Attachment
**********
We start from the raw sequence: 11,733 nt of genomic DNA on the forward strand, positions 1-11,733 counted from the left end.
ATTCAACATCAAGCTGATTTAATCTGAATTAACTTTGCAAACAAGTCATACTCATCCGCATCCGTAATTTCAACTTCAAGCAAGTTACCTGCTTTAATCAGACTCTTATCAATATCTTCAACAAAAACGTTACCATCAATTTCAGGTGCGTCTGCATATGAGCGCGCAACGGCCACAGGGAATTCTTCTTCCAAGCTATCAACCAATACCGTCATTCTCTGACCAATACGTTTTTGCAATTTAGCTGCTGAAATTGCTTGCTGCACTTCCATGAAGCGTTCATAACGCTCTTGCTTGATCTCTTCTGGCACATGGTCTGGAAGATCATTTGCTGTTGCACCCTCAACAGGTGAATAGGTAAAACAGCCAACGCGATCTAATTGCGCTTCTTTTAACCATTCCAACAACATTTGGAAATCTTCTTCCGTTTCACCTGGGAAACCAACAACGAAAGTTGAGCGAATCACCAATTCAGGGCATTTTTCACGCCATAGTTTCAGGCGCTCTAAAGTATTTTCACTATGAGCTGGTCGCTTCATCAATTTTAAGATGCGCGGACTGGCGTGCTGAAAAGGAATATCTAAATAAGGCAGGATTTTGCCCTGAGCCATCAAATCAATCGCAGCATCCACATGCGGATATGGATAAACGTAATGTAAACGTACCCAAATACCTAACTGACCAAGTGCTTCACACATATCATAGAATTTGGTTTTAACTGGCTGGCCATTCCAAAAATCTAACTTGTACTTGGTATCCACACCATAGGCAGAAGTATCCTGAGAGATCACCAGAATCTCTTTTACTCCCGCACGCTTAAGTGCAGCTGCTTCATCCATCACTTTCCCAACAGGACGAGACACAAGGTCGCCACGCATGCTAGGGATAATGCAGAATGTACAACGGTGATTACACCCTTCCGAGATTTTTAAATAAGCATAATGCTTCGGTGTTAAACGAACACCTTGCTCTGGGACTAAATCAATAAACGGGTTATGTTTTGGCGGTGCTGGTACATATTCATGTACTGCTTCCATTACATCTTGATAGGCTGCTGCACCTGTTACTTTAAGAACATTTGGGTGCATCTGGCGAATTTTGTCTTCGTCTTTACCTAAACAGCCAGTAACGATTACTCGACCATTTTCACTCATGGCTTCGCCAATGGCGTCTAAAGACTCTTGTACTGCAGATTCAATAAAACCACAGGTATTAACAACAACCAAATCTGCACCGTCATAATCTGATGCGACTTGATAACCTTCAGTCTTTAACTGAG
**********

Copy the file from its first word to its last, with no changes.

We start from the raw sequence: 11,733 nt of genomic DNA on the forward strand, positions 1-11,733 counted from the left end.
ATTCAACATCAAGCTGATTTAATCTGAATTAACTTTGCAAACAAGTCATACTCATCCGCATCCGTAATTTCAACTTCAAGCAAGTTACCTGCTTTAATCAGACTCTTATCAATATCTTCAACAAAAACGTTACCATCAATTTCAGGTGCGTCTGCATATGAGCGCGCAACGGCCACAGGGAATTCTTCTTCCAAGCTATCAACCAATACCGTCATTCTCTGACCAATACGTTTTTGCAATTTAGCTGCTGAAATTGCTTGCTGCACTTCCATGAAGCGTTCATAACGCTCTTGCTTGATCTCTTCTGGCACATGGTCTGGAAGATCATTTGCTGTTGCACCCTCAACAGGTGAATAGGTAAAACAGCCAACGCGATCTAATTGCGCTTCTTTTAACCATTCCAACAACATTTGGAAATCTTCTTCCGTTTCACCTGGGAAACCAACAACGAAAGTTGAGCGAATCACCAATTCAGGGCATTTTTCACGCCATAGTTTCAGGCGCTCTAAAGTATTTTCACTATGAGCTGGTCGCTTCATCAATTTTAAGATGCGCGGACTGGCGTGCTGAAAAGGAATATCTAAATAAGGCAGGATTTTGCCCTGAGCCATCAAATCAATCGCAGCATCCACATGCGGATATGGATAAACGTAATGTAAACGTACCCAAATACCTAACTGACCAAGTGCTTCACACATATCATAGAATTTGGTTTTAACTGGCTGGCCATTCCAAAAATCTAACTTGTACTTGGTATCCACACCATAGGCAGAAGTATCCTGAGAGATCACCAGAATCTCTTTTACTCCCGCACGCTTAAGTGCAGCTGCTTCATCCATCACTTTCCCAACAGGACGAGACACAAGGTCGCCACGCATGCTAGGGATAATGCAGAATGTACAACGGTGATTACACCCTTCCGAGATTTTTAAATAAGCATAATGCTTCGGTGTTAAACGAACACCTTGCTCTGGGACTAAATCAATAAACGGGTTATGTTTTGGCGGTGCTGGTACATATTCATGTACTGCTTCCATTACATCTTGATAGGCTGCTGCACCTGTTACTTTAAGAACATTTGGGTGCATCTGGCGAATTTTGTCTTCGTCTTTACCTAAACAGCCAGTAACGATTACTCGACCATTTTCACTCATGGCTTCGCCAATGGCGTCTAAAGACTCTTGTACTGCAGATTCAATAAAACCACAGGTATTAACAACAACCAAATCTGCACCGTCATAATCTGATGCGACTTGATAACCTTCAGTCTTTAACTGAG